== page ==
Kenya Airways issued profit warning as half year results reveal a 4.6 bln KShs loss


The announcement yesterday of Kenya Airways’ half year financial results brought home the reality of what the company’s management has been saying for a while now, that sharply risen cost put a deep dent into the bottom line and red ink leaked into the provisional balance sheet.

The 4.6 billion Kenya Shillings loss, in part caused by the European market weakening as a result of the Euro crisis and hard hitting anti travel advisories against Kenya seeing passenger numbers on key routes like London and Amsterdam reduce and Rome flights being halted, the faltering financial performance is however largely attributed to militant unions. In the face of the global aviation crisis, saddled with record fuel cost and increased competition by Gulf airlines siphoning off market share from KQ’s crucially important African market, have unions – regularly ignoring court orders – inflicted slow go’s and strikes on the airline, extorting increases in terms and conditions which, if to continue, might drive the carrier into financial ruin. Attempts by politicians, seeking to garner favours with the union radicals ahead of Kenya’s general election in March next year, did not help either, ruffling feathers with shareholders when suggesting government take greater control over the airline.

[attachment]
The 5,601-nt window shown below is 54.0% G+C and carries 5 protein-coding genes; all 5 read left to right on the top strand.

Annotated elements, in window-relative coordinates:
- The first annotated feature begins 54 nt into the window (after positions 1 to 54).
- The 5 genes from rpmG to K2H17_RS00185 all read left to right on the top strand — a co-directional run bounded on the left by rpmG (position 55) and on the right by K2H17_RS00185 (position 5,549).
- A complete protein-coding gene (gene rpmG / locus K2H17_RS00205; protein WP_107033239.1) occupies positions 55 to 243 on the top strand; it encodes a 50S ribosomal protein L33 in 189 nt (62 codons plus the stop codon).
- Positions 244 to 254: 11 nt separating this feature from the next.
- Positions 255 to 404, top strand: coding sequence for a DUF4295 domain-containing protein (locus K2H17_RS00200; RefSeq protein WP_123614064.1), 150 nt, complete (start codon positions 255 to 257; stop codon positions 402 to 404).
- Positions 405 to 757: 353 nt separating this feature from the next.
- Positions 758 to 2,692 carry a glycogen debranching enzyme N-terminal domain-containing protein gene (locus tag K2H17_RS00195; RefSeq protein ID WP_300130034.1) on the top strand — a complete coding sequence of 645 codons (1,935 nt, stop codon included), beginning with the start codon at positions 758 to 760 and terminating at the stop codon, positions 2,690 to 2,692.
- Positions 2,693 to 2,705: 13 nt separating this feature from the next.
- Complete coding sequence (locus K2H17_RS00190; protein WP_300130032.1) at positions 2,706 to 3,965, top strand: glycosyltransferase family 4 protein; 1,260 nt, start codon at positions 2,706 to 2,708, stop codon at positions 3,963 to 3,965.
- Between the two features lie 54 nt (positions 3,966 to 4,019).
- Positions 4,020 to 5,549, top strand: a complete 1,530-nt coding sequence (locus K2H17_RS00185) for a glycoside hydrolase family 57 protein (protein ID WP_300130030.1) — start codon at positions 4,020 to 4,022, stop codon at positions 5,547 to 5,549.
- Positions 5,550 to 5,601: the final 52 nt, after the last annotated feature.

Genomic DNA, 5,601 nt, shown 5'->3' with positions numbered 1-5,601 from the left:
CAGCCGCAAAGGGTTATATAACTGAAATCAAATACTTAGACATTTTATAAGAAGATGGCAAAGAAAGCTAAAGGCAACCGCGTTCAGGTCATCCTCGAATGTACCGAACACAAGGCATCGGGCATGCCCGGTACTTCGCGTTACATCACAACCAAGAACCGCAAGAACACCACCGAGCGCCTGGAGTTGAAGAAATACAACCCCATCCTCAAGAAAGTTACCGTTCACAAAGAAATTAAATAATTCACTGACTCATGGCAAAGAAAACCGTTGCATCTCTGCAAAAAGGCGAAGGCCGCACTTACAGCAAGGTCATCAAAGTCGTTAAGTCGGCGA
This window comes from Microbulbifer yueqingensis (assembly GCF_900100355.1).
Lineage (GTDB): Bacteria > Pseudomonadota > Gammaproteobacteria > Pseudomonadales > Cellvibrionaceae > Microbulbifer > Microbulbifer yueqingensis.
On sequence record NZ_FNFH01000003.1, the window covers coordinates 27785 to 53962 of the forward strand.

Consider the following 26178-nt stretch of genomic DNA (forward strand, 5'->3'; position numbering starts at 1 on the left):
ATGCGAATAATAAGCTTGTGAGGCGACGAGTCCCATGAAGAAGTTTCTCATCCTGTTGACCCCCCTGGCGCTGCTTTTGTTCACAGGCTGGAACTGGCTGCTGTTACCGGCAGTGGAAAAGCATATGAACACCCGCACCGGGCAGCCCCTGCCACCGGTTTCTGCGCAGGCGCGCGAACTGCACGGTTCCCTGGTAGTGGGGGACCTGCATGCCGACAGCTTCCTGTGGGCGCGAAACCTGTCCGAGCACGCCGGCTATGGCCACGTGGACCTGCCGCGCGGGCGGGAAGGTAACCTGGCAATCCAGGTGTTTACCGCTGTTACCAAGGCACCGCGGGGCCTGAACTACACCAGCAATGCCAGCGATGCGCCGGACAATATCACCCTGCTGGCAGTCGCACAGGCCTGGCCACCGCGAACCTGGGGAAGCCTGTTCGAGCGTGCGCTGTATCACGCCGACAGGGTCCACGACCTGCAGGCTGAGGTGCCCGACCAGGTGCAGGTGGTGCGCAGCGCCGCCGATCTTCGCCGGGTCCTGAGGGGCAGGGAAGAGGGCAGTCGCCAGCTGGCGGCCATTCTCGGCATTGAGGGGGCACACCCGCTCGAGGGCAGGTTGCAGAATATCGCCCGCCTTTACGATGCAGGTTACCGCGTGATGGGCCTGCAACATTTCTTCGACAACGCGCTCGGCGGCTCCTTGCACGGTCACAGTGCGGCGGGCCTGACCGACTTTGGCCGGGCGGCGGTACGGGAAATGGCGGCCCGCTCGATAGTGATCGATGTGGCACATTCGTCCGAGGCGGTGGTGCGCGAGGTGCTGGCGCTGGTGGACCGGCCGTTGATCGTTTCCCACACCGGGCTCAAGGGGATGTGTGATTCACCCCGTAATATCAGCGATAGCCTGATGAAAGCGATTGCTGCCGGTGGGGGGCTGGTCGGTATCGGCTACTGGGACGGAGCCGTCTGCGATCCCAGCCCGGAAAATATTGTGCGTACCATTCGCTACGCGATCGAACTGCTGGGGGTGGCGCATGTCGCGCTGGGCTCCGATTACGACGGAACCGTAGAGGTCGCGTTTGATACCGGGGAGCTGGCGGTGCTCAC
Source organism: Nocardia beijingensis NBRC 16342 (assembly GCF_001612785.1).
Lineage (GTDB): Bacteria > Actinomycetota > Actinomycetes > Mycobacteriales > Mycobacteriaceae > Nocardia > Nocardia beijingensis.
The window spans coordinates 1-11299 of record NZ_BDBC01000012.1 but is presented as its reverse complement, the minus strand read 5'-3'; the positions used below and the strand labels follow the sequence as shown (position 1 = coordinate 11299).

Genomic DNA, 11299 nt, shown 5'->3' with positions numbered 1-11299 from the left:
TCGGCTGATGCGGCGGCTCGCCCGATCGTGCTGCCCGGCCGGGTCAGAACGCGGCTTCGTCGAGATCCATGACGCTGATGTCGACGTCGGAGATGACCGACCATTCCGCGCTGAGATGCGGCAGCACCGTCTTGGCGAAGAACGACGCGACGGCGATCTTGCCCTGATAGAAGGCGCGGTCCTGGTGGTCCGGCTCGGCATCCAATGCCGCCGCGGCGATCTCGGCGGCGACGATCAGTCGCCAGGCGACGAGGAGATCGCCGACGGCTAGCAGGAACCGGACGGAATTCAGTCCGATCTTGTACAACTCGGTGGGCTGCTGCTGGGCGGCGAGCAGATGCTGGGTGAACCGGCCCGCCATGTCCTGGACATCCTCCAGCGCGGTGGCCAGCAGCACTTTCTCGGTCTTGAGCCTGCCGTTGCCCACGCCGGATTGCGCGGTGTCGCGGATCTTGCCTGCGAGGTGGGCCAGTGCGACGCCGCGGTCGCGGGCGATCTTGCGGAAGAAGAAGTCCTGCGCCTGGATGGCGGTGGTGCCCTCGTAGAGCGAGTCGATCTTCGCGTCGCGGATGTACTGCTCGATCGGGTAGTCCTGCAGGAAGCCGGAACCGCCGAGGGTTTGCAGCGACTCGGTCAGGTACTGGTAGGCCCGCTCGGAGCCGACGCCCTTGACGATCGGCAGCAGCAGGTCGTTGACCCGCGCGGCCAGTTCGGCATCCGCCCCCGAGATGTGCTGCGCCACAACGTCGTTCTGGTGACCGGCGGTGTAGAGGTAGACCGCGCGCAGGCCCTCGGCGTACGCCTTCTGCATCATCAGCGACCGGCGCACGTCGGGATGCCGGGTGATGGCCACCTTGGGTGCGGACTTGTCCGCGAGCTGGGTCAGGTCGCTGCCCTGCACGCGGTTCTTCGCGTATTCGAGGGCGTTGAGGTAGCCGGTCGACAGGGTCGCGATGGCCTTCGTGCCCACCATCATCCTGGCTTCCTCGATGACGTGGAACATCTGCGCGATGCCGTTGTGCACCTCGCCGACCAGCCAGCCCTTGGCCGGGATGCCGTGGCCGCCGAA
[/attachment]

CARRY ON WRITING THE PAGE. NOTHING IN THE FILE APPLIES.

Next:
Cost cutting measures introduced by the airline in recent months are expected to turn the tide, given that no unforeseen additional challenges arise ahead of the elections, as memories of 2008 are re-emerging, potentially further depressing demand in travel to Kenya.

The airline’s management, in line with Capital Market Authority requirements, issued a profit warning for the full year results, signaling that the way to financial recovery continues to be paved with thorns as forecasts remain divided between leading aviation pundits on the impact of global economic challenges and regional aviation developments. It remains to be seen to what extent the expected launch of KQ’s own answer to so called low cost carriers, Jambo Jet, will fulfill expectations in protecting market share for the group.

Furthermore is the congestion at KQ’s hub at Jomo Kenyatta International Airport to a large extent held responsible for customer dissatisfaction. The opening of the new terminal, besides the start of ‘Project Greenfield’ under which an urgently needed second runway and a new mega terminal are due to be constructed, cannot come soon enough to provide facilities on the ground commensurate with KQ’s ambitions to become a world class carrier.

Full details on the financial performance will be published on but do watch this space for breaking and regular news updates from East Africa’s aviation industry.

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